Talking About Pelvic Inflammatory Disease (PID)
If you have pelvic inflammatory disease, talking about it can be hard. But your health is at stake. If a recent sexually transmitted infection (STI) caused your PID, your partner must be tested and treated. If you've had PID for many years, you and your partner may now need to talk about problems such as infertility. In either case, start by telling your partner that you have been diagnosed with a serious health problem.
|Protecting yourself from PID is just one of the good reasons to talk to your partner about safer sex.
Who you should talk to
Once you’ve been diagnosed with PID, you should talk to:
Your current partner about getting tested and treated.
Any partners you’ve had in the last 60 days. This is so they can get tested and not spread STIs to others.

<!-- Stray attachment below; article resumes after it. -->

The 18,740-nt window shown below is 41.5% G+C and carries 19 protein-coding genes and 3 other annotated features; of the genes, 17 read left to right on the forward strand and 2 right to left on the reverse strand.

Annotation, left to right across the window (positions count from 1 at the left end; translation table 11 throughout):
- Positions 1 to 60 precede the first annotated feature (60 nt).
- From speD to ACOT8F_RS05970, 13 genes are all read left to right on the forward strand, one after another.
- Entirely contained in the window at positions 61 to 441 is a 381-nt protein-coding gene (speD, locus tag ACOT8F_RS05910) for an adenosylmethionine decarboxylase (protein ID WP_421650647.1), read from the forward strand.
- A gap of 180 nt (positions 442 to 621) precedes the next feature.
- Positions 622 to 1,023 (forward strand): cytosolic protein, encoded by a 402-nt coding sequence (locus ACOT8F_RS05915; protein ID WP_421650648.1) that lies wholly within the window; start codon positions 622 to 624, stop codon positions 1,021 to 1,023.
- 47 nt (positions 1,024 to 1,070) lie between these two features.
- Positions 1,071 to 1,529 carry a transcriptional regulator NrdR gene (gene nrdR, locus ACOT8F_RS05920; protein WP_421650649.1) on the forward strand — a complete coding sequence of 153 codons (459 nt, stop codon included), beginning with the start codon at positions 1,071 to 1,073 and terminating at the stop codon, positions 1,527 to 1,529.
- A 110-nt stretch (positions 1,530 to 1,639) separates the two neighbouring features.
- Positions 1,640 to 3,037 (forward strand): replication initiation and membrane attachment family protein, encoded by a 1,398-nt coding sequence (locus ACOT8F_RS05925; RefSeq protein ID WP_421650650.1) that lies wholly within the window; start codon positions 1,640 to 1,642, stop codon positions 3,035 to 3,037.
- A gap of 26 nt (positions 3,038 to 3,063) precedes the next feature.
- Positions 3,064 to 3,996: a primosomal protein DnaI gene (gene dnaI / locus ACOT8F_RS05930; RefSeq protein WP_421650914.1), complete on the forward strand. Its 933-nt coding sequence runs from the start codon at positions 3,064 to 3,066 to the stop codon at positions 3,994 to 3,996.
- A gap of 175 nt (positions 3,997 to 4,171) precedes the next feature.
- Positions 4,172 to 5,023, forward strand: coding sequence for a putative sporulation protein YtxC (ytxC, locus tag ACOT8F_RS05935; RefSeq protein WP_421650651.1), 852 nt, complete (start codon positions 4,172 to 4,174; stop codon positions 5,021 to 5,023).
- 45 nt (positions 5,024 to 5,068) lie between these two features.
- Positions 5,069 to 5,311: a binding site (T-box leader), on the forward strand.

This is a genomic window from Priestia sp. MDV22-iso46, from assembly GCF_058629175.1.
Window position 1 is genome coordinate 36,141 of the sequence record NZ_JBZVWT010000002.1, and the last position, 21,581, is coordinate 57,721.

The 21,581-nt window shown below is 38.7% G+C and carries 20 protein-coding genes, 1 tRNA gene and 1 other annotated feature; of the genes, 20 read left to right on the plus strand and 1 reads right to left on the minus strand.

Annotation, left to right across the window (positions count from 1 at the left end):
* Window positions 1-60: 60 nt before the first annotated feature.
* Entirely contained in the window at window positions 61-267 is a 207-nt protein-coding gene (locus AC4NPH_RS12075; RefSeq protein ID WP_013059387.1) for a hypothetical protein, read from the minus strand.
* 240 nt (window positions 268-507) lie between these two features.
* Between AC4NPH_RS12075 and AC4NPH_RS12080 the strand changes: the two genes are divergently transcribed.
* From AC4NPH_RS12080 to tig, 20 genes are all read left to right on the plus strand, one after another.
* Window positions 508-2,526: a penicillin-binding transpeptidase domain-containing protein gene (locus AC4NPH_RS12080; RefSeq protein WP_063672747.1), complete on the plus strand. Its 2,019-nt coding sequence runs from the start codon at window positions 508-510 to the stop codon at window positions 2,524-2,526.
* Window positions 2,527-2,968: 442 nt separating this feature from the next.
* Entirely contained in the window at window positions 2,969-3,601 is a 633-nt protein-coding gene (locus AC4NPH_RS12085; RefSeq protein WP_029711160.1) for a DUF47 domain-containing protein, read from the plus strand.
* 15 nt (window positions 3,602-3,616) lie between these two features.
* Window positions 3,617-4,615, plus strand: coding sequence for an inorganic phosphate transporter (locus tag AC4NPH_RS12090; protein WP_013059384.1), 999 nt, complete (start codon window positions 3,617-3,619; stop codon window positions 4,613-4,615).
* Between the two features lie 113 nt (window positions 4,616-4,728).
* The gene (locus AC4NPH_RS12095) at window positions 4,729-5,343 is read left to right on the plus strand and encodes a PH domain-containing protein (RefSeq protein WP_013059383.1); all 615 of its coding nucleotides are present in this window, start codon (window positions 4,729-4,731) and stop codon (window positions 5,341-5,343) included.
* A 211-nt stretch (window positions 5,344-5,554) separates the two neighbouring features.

Any new partners about your sex history and about safer sex. You may find that a possible partner resists using condoms. Ask yourself if you really want to have sex with a person who may risk your health.
A note for teens
Talking with your parents about sex can be hard. But PID is a major health problem. You may not be able to handle it on your own. You may also have trouble getting medical care without your parents’ help. If you can’t talk with your parents about PID, go to another trusted adult. This may be a close family member or family friend. Or it may be a clergy member, therapist, or school guidance counselor.
If you’re in a committed relationship
Infertility is the most common result of PID. In fact, many women are first diagnosed with PID when they have trouble getting pregnant. If you now have fertility problems or other complications of PID, you were likely infected years ago. You may never even know how the infection started. PID is often caused by an STI. But that isn't the only cause. If you and your partner have sex only with each other, having PID doesn't mean that one of you is cheating. Keep these things in mind as you talk with your partner.